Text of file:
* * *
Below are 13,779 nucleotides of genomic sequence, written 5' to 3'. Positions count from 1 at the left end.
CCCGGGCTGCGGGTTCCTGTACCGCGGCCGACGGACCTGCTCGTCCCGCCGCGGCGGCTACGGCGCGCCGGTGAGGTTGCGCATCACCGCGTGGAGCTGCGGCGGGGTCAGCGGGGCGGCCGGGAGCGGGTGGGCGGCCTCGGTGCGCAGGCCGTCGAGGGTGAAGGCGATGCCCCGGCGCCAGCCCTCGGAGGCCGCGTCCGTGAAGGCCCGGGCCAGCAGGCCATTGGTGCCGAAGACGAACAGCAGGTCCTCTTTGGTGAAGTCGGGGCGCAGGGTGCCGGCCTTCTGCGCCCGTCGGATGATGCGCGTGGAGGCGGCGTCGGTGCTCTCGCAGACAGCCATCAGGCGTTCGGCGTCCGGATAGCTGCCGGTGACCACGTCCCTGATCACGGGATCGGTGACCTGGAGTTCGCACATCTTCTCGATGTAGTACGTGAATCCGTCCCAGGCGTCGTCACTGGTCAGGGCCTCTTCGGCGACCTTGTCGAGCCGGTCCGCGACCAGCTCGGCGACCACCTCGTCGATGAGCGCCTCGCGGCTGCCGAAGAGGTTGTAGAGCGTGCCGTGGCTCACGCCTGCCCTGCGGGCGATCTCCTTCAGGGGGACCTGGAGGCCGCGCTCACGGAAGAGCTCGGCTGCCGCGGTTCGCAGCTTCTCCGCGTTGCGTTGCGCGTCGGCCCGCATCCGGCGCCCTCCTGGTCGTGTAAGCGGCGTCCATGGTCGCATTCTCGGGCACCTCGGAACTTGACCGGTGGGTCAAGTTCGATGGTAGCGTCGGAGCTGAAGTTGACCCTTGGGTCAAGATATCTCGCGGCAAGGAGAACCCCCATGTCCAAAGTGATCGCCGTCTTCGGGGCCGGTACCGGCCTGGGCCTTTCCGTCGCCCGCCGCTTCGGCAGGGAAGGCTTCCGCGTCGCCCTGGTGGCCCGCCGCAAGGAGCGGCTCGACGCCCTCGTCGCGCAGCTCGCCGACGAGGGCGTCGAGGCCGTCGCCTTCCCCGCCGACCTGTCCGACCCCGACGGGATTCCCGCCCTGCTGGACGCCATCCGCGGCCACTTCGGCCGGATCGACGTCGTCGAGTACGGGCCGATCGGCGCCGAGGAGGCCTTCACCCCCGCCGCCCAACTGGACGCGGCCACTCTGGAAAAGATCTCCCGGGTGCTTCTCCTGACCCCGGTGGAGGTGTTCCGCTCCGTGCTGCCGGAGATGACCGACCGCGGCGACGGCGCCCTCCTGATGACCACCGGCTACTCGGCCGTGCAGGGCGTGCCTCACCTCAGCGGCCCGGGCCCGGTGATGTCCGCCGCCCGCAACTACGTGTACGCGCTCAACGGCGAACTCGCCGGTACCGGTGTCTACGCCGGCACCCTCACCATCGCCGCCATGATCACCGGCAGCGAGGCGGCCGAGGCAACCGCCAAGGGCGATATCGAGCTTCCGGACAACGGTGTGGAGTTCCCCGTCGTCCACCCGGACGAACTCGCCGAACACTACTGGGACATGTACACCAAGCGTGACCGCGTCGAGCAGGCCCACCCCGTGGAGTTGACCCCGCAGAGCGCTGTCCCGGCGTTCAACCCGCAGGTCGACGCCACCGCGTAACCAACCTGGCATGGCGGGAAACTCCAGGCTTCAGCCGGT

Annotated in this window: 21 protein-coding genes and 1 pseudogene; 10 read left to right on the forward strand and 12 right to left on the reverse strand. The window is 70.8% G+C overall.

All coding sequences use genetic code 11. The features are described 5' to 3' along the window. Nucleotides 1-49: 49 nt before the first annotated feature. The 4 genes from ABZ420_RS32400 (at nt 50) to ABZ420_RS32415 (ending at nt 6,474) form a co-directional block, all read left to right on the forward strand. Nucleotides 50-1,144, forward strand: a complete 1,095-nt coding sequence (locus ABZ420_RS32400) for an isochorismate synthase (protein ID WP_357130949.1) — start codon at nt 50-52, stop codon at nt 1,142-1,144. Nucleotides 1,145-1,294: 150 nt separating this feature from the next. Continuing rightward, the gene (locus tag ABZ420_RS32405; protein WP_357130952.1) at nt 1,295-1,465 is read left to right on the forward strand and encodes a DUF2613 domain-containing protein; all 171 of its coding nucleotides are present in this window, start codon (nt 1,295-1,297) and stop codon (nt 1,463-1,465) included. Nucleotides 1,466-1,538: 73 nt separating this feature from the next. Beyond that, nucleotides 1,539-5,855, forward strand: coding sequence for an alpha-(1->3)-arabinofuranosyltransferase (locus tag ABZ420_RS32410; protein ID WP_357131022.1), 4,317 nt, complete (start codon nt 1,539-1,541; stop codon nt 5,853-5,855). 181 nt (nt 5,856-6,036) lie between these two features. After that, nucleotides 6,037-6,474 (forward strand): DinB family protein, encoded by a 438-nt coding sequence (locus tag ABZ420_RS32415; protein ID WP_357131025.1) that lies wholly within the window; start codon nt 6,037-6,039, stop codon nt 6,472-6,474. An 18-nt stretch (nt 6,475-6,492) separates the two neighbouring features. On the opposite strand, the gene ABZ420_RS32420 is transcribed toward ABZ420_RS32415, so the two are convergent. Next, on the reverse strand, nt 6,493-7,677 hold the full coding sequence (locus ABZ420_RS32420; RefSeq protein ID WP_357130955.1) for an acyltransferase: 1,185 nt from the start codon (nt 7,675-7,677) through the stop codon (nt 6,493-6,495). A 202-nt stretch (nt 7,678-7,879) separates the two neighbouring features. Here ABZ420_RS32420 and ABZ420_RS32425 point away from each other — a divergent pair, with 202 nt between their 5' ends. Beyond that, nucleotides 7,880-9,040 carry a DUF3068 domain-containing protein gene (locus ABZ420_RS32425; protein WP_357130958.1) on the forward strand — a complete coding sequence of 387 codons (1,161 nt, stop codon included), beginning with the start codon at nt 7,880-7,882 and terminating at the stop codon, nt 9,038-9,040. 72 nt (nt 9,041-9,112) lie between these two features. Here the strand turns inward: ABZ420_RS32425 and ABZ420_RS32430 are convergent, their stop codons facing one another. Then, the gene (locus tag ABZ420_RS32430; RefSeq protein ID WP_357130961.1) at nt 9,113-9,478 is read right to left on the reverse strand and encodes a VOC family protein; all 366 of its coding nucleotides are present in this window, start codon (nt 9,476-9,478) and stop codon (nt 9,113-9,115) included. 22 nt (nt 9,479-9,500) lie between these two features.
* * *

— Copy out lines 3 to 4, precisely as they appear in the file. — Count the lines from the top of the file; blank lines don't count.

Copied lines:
Annotated in this window: 21 protein-coding genes and 1 pseudogene; 10 read left to right on the forward strand and 12 right to left on the reverse strand. The window is 70.8% G+C overall.

All coding sequences use genetic code 11. The features are described 5' to 3' along the window. Nucleotides 1-49: 49 nt before the first annotated feature. The 4 genes from ABZ420_RS32400 (at nt 50) to ABZ420_RS32415 (ending at nt 6,474) form a co-directional block, all read left to right on the forward strand. Nucleotides 50-1,144, forward strand: a complete 1,095-nt coding sequence (locus ABZ420_RS32400) for an isochorismate synthase (protein ID WP_357130949.1) — start codon at nt 50-52, stop codon at nt 1,142-1,144. Nucleotides 1,145-1,294: 150 nt separating this feature from the next. Continuing rightward, the gene (locus tag ABZ420_RS32405; protein WP_357130952.1) at nt 1,295-1,465 is read left to right on the forward strand and encodes a DUF2613 domain-containing protein; all 171 of its coding nucleotides are present in this window, start codon (nt 1,295-1,297) and stop codon (nt 1,463-1,465) included. Nucleotides 1,466-1,538: 73 nt separating this feature from the next. Beyond that, nucleotides 1,539-5,855, forward strand: coding sequence for an alpha-(1->3)-arabinofuranosyltransferase (locus tag ABZ420_RS32410; protein ID WP_357131022.1), 4,317 nt, complete (start codon nt 1,539-1,541; stop codon nt 5,853-5,855). 181 nt (nt 5,856-6,036) lie between these two features. After that, nucleotides 6,037-6,474 (forward strand): DinB family protein, encoded by a 438-nt coding sequence (locus tag ABZ420_RS32415; protein ID WP_357131025.1) that lies wholly within the window; start codon nt 6,037-6,039, stop codon nt 6,472-6,474. An 18-nt stretch (nt 6,475-6,492) separates the two neighbouring features. On the opposite strand, the gene ABZ420_RS32420 is transcribed toward ABZ420_RS32415, so the two are convergent. Next, on the reverse strand, nt 6,493-7,677 hold the full coding sequence (locus ABZ420_RS32420; RefSeq protein ID WP_357130955.1) for an acyltransferase: 1,185 nt from the start codon (nt 7,675-7,677) through the stop codon (nt 6,493-6,495). A 202-nt stretch (nt 7,678-7,879) separates the two neighbouring features. Here ABZ420_RS32420 and ABZ420_RS32425 point away from each other — a divergent pair, with 202 nt between their 5' ends. Beyond that, nucleotides 7,880-9,040 carry a DUF3068 domain-containing protein gene (locus ABZ420_RS32425; protein WP_357130958.1) on the forward strand — a complete coding sequence of 387 codons (1,161 nt, stop codon included), beginning with the start codon at nt 7,880-7,882 and terminating at the stop codon, nt 9,038-9,040. 72 nt (nt 9,041-9,112) lie between these two features. Here the strand turns inward: ABZ420_RS32425 and ABZ420_RS32430 are convergent, their stop codons facing one another. Then, the gene (locus tag ABZ420_RS32430; RefSeq protein ID WP_357130961.1) at nt 9,113-9,478 is read right to left on the reverse strand and encodes a VOC family protein; all 366 of its coding nucleotides are present in this window, start codon (nt 9,476-9,478) and stop codon (nt 9,113-9,115) included. 22 nt (nt 9,479-9,500) lie between these two features.